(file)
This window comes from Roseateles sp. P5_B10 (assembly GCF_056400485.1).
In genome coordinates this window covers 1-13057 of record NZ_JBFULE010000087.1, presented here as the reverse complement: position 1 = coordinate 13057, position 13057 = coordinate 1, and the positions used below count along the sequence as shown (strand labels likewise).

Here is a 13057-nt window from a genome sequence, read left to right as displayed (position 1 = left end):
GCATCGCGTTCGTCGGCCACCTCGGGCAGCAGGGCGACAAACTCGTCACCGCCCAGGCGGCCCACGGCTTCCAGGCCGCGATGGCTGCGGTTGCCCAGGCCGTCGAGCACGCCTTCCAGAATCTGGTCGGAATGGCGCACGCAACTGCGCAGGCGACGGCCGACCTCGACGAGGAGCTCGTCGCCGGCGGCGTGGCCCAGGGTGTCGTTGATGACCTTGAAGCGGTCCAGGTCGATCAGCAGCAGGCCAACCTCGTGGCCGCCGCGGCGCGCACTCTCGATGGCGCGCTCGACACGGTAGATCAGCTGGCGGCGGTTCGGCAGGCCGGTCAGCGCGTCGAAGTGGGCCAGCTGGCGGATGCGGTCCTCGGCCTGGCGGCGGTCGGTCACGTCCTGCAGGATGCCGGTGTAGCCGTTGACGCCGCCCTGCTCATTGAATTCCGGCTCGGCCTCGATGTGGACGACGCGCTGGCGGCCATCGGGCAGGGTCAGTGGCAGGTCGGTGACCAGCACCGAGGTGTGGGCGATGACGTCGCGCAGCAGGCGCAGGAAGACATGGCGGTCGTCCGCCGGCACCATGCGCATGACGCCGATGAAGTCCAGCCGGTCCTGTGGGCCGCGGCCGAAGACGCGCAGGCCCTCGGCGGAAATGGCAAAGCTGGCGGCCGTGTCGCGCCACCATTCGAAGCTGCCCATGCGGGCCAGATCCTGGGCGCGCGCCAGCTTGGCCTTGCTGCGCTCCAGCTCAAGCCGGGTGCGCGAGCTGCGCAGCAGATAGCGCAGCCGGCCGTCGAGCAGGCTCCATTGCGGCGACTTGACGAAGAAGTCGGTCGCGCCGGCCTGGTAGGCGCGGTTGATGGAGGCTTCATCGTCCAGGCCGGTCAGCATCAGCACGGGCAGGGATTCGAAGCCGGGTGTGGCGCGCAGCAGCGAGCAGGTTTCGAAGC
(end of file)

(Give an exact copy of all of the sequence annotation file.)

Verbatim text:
This window comes from Roseateles sp. P5_B10 (assembly GCF_056400485.1).
In genome coordinates this window covers 1-13057 of record NZ_JBFULE010000087.1, presented here as the reverse complement: position 1 = coordinate 13057, position 13057 = coordinate 1, and the positions used below count along the sequence as shown (strand labels likewise).

Here is a 13057-nt window from a genome sequence, read left to right as displayed (position 1 = left end):
GCATCGCGTTCGTCGGCCACCTCGGGCAGCAGGGCGACAAACTCGTCACCGCCCAGGCGGCCCACGGCTTCCAGGCCGCGATGGCTGCGGTTGCCCAGGCCGTCGAGCACGCCTTCCAGAATCTGGTCGGAATGGCGCACGCAACTGCGCAGGCGACGGCCGACCTCGACGAGGAGCTCGTCGCCGGCGGCGTGGCCCAGGGTGTCGTTGATGACCTTGAAGCGGTCCAGGTCGATCAGCAGCAGGCCAACCTCGTGGCCGCCGCGGCGCGCACTCTCGATGGCGCGCTCGACACGGTAGATCAGCTGGCGGCGGTTCGGCAGGCCGGTCAGCGCGTCGAAGTGGGCCAGCTGGCGGATGCGGTCCTCGGCCTGGCGGCGGTCGGTCACGTCCTGCAGGATGCCGGTGTAGCCGTTGACGCCGCCCTGCTCATTGAATTCCGGCTCGGCCTCGATGTGGACGACGCGCTGGCGGCCATCGGGCAGGGTCAGTGGCAGGTCGGTGACCAGCACCGAGGTGTGGGCGATGACGTCGCGCAGCAGGCGCAGGAAGACATGGCGGTCGTCCGCCGGCACCATGCGCATGACGCCGATGAAGTCCAGCCGGTCCTGTGGGCCGCGGCCGAAGACGCGCAGGCCCTCGGCGGAAATGGCAAAGCTGGCGGCCGTGTCGCGCCACCATTCGAAGCTGCCCATGCGGGCCAGATCCTGGGCGCGCGCCAGCTTGGCCTTGCTGCGCTCCAGCTCAAGCCGGGTGCGCGAGCTGCGCAGCAGATAGCGCAGCCGGCCGTCGAGCAGGCTCCATTGCGGCGACTTGACGAAGAAGTCGGTCGCGCCGGCCTGGTAGGCGCGGTTGATGGAGGCTTCATCGTCCAGGCCGGTCAGCATCAGCACGGGCAGGGATTCGAAGCCGGGTGTGGCGCGCAGCAGCGAGCAGGTTTCGAAGC